# Moon Gravity: Your Weight on the Moon

The gravity of the moon is 1/6 of Earth. So if you stepped on a scale on the moon, you could subtract 83.5%.

For example, that means 100 kg in weight would be 16.5 kg on the moon. Talk about a weight loss plan!

If you want to calculate how much you weigh on the moon, take your weight and divide it by 6.

### The moon’s unusual atmosphere

Despite popular belief that the moon can’t hold onto an atmosphere, it actually consists of sodium and potassium.

Yet these gases cannot be found in Earth’s atmosphere, Venus or Mars.

It’s because the moon’s gravity pulls in these gases which gives it an atmosphere.

That means that a lack of atmosphere means moon’s surface gets very hot (117°C) when facing the sun.

But it also gets cold (-153°C) when facing away from the sun.

### The Moon’s gravitational pull on Earth keeps it steady

The giant impact hypothesis sums up the formation of the moon. It had a tremendous impact on stabilizing Earth’s climate.

For example, the gravitational pull from the moon on Earth helps prevent it from wobbling. In turn, this prevents climate swings and wild temperature shifts.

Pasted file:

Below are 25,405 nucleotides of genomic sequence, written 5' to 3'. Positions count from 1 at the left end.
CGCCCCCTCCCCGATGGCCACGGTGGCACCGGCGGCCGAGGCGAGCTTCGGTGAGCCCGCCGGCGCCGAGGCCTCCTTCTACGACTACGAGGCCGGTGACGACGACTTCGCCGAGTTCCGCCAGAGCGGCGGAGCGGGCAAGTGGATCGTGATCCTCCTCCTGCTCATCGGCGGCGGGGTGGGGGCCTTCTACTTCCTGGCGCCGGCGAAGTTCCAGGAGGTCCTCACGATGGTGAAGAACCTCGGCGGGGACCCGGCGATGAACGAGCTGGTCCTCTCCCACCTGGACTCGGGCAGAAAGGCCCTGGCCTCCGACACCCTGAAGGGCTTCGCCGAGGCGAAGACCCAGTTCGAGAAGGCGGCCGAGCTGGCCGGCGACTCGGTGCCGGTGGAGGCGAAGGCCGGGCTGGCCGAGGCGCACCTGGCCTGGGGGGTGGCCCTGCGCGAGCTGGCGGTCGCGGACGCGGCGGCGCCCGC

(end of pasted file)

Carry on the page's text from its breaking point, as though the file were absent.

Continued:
Finally, the giant impact collision tilted Earth on its axis. Ultimately, this tilt is the primary cause of seasons on our planet.

#### 1 Comment

1. Darrell Lovins says:

The example you provide is inaccurate.
1. Kilogram is a measure of mass, not weight. The number of molecules in the person’s body does not change due to the person’s location. Only the force applied to those molecules does.
2. The metric measure for weight is the Newton (N). 100 kg is approximately 981 N. Or, 100 kg is approximately 220 lbs.
3. Mass does not change, weight however does.
4. Mass (kg) and weight (lbs) are often used interchangeably, though this is incorrect.
5. Yes, we determine mass by weighing objects.
6. I suspect the example was simplified as your target audience might not have had the background necessary to appreciated the discriminatory details.